Cover image for Corduroy's garden
Title:
Corduroy's garden
Author:
Inches, Alison.
Personal Author:
Publication Information:
New York : Viking, [2002]

©2002
Physical Description:
1 volume (unpaged) : color illustrations ; 24 cm
Summary:
When the beans that Lisa has planted are dug up by a dog, Corduroy reseeds the garden that he was supposed to be watching, but he and Lisa are in for a surprise when the "beans" finally appear on the vines.
General Note:
"Based on the character created by Don Freeman."
Language:
English
Program Information:
Accelerated Reader AR LG 1.6 0.5 67286.
Added Author:
ISBN:
9780670035472
Format :
Book

Available:*

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READER Juvenile Fiction Readers
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READER Juvenile Fiction Readers
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READER Juvenile Fiction Readers
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READER Juvenile Fiction Seasonal
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READER Juvenile Fiction Readers
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READER Juvenile Fiction Readers
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On Order

Summary

Summary

In Corduroy's Garden , Lisa leaves Corduroy to keep watch over her newly planted seeds. But when a puppy digs up the garden, it's up to Corduroy to save the day.

Based on the popular characters created by Don Freeman, the Corduroy easy-to-read series is ideal for children just beginning to read on their own. The brief sentences, repetitive phrases, and important visual clues within the illustrations help readers along while keeping them entertained.


Author Notes

Don Freeman was born in San Diego, California, in 1908. At an early age, he received a trumpet as a gift from his father. He practiced obsessively and eventually joined a California dance band. After graduating from high school, he ventured to New York City to study art under the tutelage of Joan Sloan and Harry Wickey at the Art Students' League. He managed to support himself throughout his schooling by playing his trumpet evenings, in nightclubs and at weddings.

Gradually, he eased into making a living sketching impressions of Broadway shows for The New York Times and The Herald Tribune . This shift was helped along, in no small part, by a rather heartbreaking incident: he lost his trumpet. One evening, he was so engrossed in sketching people on the subway, he simply forgot it was sitting on the seat beside him. This new career turned out to be a near-perfect fit for Don, though, as he had always loved the theater.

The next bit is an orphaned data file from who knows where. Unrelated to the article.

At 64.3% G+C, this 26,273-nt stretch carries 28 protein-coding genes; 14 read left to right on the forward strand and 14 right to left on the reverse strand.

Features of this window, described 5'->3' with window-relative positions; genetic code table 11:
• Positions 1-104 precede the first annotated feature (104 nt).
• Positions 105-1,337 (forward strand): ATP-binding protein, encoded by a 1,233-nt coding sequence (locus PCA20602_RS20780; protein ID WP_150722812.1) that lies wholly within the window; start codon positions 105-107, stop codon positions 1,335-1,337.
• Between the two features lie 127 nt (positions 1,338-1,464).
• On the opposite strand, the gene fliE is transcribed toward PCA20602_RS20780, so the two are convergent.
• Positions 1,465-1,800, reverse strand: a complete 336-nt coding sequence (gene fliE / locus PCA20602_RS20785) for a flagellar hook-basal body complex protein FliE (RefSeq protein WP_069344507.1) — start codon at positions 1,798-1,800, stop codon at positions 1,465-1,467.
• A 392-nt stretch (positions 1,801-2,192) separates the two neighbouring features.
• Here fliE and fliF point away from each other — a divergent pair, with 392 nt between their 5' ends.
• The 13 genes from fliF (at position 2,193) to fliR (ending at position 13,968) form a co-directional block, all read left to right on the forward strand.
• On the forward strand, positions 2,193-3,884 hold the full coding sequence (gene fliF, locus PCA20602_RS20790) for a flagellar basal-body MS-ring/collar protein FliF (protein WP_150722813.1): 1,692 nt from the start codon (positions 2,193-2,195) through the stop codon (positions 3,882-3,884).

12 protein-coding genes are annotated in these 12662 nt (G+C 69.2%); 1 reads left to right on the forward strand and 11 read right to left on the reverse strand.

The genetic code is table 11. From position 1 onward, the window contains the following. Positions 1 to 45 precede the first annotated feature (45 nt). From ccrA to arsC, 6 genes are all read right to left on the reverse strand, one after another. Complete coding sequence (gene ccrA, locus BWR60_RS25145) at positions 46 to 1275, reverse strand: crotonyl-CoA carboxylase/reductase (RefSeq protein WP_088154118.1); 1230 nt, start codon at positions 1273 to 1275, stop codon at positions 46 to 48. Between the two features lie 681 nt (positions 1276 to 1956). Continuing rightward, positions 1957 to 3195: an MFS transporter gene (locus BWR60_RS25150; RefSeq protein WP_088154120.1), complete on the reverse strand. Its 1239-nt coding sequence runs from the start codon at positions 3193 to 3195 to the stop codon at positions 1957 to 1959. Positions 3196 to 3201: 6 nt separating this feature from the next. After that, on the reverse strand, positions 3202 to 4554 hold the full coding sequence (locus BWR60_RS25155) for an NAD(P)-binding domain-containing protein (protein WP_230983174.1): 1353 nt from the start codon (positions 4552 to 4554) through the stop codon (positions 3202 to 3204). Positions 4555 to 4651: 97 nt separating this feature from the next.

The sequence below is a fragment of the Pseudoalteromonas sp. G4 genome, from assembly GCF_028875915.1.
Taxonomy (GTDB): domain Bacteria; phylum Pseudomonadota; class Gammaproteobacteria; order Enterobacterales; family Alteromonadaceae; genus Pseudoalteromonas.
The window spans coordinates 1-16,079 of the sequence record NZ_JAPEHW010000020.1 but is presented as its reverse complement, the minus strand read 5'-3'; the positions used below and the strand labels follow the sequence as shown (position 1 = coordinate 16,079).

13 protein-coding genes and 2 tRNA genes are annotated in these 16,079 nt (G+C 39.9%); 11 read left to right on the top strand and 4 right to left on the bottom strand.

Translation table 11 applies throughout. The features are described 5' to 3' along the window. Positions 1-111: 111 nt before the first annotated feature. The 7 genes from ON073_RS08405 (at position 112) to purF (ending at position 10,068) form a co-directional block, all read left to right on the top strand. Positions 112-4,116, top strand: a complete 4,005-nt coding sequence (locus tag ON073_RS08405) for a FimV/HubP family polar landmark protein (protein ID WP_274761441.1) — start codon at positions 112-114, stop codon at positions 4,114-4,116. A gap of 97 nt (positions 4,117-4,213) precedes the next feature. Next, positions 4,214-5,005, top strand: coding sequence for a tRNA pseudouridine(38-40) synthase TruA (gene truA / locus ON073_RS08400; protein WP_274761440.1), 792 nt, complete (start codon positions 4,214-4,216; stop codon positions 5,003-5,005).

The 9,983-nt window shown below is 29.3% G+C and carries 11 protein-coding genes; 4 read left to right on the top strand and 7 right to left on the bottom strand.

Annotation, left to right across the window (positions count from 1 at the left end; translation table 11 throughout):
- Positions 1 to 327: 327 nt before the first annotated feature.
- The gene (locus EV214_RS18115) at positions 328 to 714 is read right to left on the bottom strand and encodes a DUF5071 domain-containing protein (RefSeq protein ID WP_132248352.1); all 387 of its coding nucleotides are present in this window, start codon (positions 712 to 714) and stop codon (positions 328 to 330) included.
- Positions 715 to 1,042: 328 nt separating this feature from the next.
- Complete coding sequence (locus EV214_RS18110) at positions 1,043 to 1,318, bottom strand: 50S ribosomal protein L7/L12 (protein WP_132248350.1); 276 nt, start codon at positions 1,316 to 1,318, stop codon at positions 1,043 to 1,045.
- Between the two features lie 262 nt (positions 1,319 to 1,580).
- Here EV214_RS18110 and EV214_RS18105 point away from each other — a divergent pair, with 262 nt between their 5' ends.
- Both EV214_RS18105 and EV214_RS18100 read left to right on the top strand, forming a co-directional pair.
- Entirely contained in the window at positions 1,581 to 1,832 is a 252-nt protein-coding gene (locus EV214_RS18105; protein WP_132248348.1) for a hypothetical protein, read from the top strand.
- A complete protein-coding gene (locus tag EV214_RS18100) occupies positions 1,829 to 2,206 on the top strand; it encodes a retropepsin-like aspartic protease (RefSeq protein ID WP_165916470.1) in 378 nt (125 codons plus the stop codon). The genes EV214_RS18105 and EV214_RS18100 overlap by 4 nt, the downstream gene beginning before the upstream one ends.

He was introduced to the world of children's literature when William Saroyan asked him to illustrate several books. Soon after, he began to write and illustrate his own books, a career he settled into comfortably and happily. Through his writing, he was able to create his own theater: "I love the flow of turning the pages, the suspense of what's next. Ideas just come at me and after me. It's all so natural. I work all the time, long into the night, and it's such a pleasure. I don't know when the time ends. I've never been happier in my life!"

Don died in 1978, after a long and successful career. He created many beloved characters in his lifetime, perhaps the most beloved among them a stuffed, overall-wearing bear named Corduroy.

Don Freeman was the author and illustrator of many popular books for children, including Corduroy , A Pocket for Corduroy , and the Caldecott Honor Book Fly High, Fly Low .


Reviews 1

Booklist Review

K^-Gr. 2. Based on the characters created by Don Freeman, these two bright picture books in the Viking Easy-to-Read series tell simple, lively stories about an African American girl, Lisa, and her teddy bear companion and alter ego, Corduroy, who seems passive and cuddly but takes charge when he has to. In Corduroy Writes a Letter, the bear writes to the baker and to the movie theater hoping to put small, important things right; Lisa copies him by writing to her radio station, and she gets them to play her favorite song. In the garden story, Corduroy is supposed to guard Lisa's bean seeds while she's at school. When he falls asleep, a dog digs up the seeds, and Corduroy has to find new ones to plant. What grows from those seeds is a surprise. Eitzen's line-and-watercolor illustrations, with fine crosshatched details, show Lisa and her sturdy bear at home together and out in their neighborhood. Most of the design is clear and accessible; however, in Letter, one page, with the text printed over a busy, colored picture, will be hard to decipher, even for practiced readers. --Hazel Rochman